1861: Acquisition of Marquis Gian Pietro Campana's collection
The collection of the amateur archaeologist Giampietro Campana, Marchese di Cavelli, was of supreme importance to the Hermitage. Campana, Director of the Monte di Pieta Bank in Rome, ruined himself due to his passion for collecting, for in order to fund his purchases he was drawn to embezzlement of the bank. When caught, he was sentenced to 20 years penal servitude and confiscation of his property, but public opinion was on the side of the "poor Marquis" who had been brought to ruin by his love of the arts, and his sentence was reduced to banishment for life. The Papal government sold off his collection to cover the debts he left behind and gave Stepan Gedeonov, Director of the Hermitage, the right to select items from the collection before auction. As a result over 500 vases, 200 bronzes and numerous marble sculptures were purchased by the Hermitage, the rest being acquired by the Museum of Napoleon III in Paris.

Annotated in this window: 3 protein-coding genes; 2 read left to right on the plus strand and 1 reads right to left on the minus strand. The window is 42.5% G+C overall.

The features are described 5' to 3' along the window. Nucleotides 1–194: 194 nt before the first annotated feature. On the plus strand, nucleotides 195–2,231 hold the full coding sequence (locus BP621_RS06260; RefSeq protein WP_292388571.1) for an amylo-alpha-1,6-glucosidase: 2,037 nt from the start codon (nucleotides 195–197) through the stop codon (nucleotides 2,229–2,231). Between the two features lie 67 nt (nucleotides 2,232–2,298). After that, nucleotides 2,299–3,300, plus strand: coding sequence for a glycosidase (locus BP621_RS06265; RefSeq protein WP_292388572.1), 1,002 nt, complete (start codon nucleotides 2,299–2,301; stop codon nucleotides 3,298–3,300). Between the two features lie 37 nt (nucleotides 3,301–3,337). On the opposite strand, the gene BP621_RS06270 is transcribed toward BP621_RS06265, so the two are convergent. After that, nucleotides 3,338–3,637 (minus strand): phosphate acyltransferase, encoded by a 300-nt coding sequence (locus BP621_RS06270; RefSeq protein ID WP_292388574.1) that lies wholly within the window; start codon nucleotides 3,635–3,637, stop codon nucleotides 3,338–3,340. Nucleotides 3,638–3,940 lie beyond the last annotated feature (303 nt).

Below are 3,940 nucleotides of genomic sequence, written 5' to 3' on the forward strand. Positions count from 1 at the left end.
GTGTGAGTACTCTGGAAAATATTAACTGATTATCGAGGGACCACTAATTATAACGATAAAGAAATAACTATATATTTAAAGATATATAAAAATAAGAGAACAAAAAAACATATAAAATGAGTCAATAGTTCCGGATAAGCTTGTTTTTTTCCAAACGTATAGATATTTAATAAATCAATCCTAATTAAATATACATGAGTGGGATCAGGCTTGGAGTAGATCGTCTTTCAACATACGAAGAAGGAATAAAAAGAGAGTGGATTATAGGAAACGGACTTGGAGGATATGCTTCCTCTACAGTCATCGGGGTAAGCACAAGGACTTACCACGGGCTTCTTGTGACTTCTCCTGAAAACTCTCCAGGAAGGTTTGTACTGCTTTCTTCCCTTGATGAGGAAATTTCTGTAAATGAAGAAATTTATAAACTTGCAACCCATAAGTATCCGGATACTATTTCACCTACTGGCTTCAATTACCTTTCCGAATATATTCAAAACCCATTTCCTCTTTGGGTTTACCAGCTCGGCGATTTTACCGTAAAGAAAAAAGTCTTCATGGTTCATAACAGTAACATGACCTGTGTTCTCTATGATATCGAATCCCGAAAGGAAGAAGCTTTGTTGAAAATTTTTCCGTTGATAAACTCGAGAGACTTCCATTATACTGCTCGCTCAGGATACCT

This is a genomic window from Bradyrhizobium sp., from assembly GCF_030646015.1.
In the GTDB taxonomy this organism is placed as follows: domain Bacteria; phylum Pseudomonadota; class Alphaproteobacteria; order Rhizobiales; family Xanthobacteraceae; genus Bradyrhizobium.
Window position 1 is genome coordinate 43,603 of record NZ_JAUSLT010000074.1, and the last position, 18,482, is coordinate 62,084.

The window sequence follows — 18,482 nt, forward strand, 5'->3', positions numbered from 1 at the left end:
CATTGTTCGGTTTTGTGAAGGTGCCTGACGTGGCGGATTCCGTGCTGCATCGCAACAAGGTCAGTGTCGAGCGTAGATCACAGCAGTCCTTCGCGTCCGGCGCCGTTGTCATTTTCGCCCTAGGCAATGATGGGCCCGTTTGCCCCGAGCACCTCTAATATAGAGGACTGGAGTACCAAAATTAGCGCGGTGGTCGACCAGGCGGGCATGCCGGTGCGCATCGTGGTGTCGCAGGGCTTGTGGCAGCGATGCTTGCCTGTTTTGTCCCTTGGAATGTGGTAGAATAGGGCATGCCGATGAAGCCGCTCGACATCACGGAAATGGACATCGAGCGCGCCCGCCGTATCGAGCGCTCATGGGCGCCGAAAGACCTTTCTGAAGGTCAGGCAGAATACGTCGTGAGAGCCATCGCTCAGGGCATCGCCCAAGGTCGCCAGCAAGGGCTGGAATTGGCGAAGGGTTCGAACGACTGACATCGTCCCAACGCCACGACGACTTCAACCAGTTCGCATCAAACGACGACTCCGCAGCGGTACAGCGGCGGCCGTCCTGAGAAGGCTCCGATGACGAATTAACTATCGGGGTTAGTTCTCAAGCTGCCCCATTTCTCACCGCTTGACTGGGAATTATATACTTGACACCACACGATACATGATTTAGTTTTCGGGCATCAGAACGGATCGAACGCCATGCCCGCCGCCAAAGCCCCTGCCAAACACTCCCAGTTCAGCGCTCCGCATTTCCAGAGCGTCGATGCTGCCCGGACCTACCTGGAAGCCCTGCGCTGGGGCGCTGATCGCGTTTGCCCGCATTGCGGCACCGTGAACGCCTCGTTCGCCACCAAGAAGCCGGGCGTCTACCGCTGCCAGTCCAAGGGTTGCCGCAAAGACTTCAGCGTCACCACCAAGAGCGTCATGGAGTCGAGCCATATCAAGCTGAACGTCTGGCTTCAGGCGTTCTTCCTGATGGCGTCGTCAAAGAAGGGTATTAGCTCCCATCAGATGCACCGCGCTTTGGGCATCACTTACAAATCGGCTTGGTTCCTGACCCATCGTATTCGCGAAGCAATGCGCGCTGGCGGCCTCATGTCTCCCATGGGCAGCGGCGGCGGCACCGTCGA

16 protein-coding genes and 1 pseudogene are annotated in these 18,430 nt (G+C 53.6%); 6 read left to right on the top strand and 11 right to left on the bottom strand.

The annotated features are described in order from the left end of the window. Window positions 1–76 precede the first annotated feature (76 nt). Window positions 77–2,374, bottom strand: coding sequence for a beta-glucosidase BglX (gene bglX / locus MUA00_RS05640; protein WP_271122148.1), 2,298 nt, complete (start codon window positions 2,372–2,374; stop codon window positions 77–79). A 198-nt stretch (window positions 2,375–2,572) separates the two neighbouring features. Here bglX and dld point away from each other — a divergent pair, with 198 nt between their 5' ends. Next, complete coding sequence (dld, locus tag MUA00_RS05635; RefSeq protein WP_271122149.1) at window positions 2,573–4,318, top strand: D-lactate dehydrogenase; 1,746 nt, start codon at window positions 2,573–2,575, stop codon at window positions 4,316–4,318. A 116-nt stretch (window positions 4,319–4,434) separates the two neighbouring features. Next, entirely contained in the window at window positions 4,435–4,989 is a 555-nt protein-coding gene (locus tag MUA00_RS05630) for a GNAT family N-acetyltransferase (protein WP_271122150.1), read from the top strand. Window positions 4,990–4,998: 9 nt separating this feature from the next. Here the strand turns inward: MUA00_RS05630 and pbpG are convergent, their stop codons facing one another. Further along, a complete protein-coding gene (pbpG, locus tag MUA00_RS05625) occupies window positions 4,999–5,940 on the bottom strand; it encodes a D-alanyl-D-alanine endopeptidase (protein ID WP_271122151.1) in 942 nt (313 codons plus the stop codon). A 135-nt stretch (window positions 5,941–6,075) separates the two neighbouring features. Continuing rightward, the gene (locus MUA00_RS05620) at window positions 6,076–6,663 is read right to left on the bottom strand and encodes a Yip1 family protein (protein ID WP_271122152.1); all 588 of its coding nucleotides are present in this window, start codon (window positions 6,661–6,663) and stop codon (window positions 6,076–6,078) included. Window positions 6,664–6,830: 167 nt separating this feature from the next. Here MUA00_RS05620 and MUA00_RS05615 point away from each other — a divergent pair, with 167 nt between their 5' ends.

Amongst the items purchased were ancient sculptural portraits, statues of nine muses, an enormous statue of Jupiter and a relief showing the death of Niobe's children. Also of interest are Etruscan items, Italian and Attic vases and bronzes including the famous Regina Vasorum or "Queen of Vases", plus frescoes from Raphael's workshop.